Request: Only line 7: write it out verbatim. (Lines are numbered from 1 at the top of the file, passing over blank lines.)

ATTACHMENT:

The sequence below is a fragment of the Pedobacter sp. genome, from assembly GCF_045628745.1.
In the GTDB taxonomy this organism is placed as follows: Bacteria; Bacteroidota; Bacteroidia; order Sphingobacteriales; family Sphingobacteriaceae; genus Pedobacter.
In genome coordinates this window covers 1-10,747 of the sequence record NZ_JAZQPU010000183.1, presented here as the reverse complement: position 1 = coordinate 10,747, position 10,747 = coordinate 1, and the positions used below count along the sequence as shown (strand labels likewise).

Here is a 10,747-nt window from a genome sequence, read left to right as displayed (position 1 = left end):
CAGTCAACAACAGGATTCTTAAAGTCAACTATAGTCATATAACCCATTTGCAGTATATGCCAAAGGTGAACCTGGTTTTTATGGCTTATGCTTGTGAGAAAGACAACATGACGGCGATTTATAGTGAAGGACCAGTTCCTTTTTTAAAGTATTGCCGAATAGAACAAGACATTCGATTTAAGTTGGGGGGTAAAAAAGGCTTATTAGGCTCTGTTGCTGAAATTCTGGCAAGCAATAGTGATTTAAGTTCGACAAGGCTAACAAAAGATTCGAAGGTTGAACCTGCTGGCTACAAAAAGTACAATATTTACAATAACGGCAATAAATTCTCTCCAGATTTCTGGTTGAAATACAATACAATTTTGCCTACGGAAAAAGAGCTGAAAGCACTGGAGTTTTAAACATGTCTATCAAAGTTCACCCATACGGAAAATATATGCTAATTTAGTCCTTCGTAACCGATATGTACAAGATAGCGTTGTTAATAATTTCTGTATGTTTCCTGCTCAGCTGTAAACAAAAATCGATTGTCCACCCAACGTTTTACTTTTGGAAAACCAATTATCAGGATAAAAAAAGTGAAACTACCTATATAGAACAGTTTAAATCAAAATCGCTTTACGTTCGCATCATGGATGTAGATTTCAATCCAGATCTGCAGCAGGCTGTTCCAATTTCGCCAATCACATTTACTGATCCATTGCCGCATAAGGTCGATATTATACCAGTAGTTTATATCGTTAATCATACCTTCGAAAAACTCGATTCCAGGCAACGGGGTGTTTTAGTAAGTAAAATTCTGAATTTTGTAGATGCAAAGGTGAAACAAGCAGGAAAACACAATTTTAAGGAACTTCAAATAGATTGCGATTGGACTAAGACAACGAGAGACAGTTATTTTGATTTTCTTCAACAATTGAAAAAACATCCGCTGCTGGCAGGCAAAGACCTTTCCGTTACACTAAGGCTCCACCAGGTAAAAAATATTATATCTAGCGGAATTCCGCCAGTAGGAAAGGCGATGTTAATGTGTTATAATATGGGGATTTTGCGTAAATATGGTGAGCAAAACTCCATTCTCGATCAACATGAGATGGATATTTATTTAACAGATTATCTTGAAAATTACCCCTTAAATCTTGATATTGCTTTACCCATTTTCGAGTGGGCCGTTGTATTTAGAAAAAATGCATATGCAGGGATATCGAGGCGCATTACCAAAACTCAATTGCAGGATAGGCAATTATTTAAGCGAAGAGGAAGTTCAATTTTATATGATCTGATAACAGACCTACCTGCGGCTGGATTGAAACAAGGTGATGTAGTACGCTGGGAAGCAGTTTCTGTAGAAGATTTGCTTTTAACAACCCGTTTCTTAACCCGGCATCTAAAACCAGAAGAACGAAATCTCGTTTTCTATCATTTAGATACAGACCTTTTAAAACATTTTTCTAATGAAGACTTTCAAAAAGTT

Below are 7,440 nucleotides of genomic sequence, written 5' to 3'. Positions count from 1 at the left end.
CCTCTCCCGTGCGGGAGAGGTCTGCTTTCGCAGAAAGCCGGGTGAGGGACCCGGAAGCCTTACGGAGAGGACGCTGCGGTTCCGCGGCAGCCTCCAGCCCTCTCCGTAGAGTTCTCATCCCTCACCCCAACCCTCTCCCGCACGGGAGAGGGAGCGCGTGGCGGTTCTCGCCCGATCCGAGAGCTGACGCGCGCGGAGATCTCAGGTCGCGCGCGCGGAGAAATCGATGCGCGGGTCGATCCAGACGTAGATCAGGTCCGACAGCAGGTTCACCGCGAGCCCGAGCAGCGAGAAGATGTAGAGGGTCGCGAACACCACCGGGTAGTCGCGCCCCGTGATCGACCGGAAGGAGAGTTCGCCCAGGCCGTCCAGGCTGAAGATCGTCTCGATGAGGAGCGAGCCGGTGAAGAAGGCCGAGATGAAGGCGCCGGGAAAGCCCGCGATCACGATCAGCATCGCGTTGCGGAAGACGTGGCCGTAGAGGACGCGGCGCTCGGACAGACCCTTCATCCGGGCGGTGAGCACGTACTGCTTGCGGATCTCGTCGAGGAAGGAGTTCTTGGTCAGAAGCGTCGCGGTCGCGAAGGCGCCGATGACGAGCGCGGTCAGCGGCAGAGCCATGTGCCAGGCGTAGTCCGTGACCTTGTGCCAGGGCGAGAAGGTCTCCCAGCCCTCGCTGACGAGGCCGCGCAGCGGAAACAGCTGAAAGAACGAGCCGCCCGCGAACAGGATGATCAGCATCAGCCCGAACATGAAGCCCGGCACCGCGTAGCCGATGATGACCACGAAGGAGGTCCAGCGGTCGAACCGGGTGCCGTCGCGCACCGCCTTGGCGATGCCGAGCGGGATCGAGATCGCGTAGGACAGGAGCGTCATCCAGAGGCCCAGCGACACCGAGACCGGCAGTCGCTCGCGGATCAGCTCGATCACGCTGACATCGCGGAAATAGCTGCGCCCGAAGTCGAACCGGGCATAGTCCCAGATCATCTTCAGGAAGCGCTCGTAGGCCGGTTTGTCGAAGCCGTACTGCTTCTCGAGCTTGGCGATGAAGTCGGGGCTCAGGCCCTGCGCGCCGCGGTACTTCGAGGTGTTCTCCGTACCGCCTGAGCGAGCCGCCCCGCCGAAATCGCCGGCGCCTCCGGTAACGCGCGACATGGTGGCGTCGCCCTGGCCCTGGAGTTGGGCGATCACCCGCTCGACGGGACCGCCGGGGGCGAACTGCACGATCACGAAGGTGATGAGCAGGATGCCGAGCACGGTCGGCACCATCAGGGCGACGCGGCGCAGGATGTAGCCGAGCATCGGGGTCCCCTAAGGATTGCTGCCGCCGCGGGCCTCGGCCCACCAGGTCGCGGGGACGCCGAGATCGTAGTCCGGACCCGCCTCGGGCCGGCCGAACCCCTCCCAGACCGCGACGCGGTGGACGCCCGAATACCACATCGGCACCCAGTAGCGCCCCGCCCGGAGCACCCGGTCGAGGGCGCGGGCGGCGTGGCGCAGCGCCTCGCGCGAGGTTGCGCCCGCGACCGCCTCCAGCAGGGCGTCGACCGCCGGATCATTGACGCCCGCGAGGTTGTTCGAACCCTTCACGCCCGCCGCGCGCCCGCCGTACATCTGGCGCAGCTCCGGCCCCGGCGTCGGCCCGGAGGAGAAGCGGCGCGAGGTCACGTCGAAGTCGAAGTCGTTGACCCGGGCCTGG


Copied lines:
CCTCTCCCGTGCGGGAGAGGTCTGCTTTCGCAGAAAGCCGGGTGAGGGACCCGGAAGCCTTACGGAGAGGACGCTGCGGTTCCGCGGCAGCCTCCAGCCCTCTCCGTAGAGTTCTCATCCCTCACCCCAACCCTCTCCCGCACGGGAGAGGGAGCGCGTGGCGGTTCTCGCCCGATCCGAGAGCTGACGCGCGCGGAGATCTCAGGTCGCGCGCGCGGAGAAATCGATGCGCGGGTCGATCCAGACGTAGATCAGGTCCGACAGCAGGTTCACCGCGAGCCCGAGCAGCGAGAAGATGTAGAGGGTCGCGAACACCACCGGGTAGTCGCGCCCCGTGATCGACCGGAAGGAGAGTTCGCCCAGGCCGTCCAGGCTGAAGATCGTCTCGATGAGGAGCGAGCCGGTGAAGAAGGCCGAGATGAAGGCGCCGGGAAAGCCCGCGATCACGATCAGCATCGCGTTGCGGAAGACGTGGCCGTAGAGGACGCGGCGCTCGGACAGACCCTTCATCCGGGCGGTGAGCACGTACTGCTTGCGGATCTCGTCGAGGAAGGAGTTCTTGGTCAGAAGCGTCGCGGTCGCGAAGGCGCCGATGACGAGCGCGGTCAGCGGCAGAGCCATGTGCCAGGCGTAGTCCGTGACCTTGTGCCAGGGCGAGAAGGTCTCCCAGCCCTCGCTGACGAGGCCGCGCAGCGGAAACAGCTGAAAGAACGAGCCGCCCGCGAACAGGATGATCAGCATCAGCCCGAACATGAAGCCCGGCACCGCGTAGCCGATGATGACCACGAAGGAGGTCCAGCGGTCGAACCGGGTGCCGTCGCGCACCGCCTTGGCGATGCCGAGCGGGATCGAGATCGCGTAGGACAGGAGCGTCATCCAGAGGCCCAGCGACACCGAGACCGGCAGTCGCTCGCGGATCAGCTCGATCACGCTGACATCGCGGAAATAGCTGCGCCCGAAGTCGAACCGGGCATAGTCCCAGATCATCTTCAGGAAGCGCTCGTAGGCCGGTTTGTCGAAGCCGTACTGCTTCTCGAGCTTGGCGATGAAGTCGGGGCTCAGGCCCTGCGCGCCGCGGTACTTCGAGGTGTTCTCCGTACCGCCTGAGCGAGCCGCCCCGCCGAAATCGCCGGCGCCTCCGGTAACGCGCGACATGGTGGCGTCGCCCTGGCCCTGGAGTTGGGCGATCACCCGCTCGACGGGACCGCCGGGGGCGAACTGCACGATCACGAAGGTGATGAGCAGGATGCCGAGCACGGTCGGCACCATCAGGGCGACGCGGCGCAGGATGTAGCCGAGCATCGGGGTCCCCTAAGGATTGCTGCCGCCGCGGGCCTCGGCCCACCAGGTCGCGGGGACGCCGAGATCGTAGTCCGGACCCGCCTCGGGCCGGCCGAACCCCTCCCAGACCGCGACGCGGTGGACGCCCGAATACCACATCGGCACCCAGTAGCGCCCCGCCCGGAGCACCCGGTCGAGGGCGCGGGCGGCGTGGCGCAGCGCCTCGCGCGAGGTTGCGCCCGCGACCGCCTCCAGCAGGGCGTCGACCGCCGGATCATTGACGCCCGCGAGGTTGTTCGAACCCTTCACGCCCGCCGCGCGCCCGCCGTACATCTGGCGCAGCTCCGGCCCCGGCGTCGGCCCGGAGGAGAAGCGGCGCGAGGTCACGTCGAAGTCGAAGTCGTTGACCCGGGCCTGG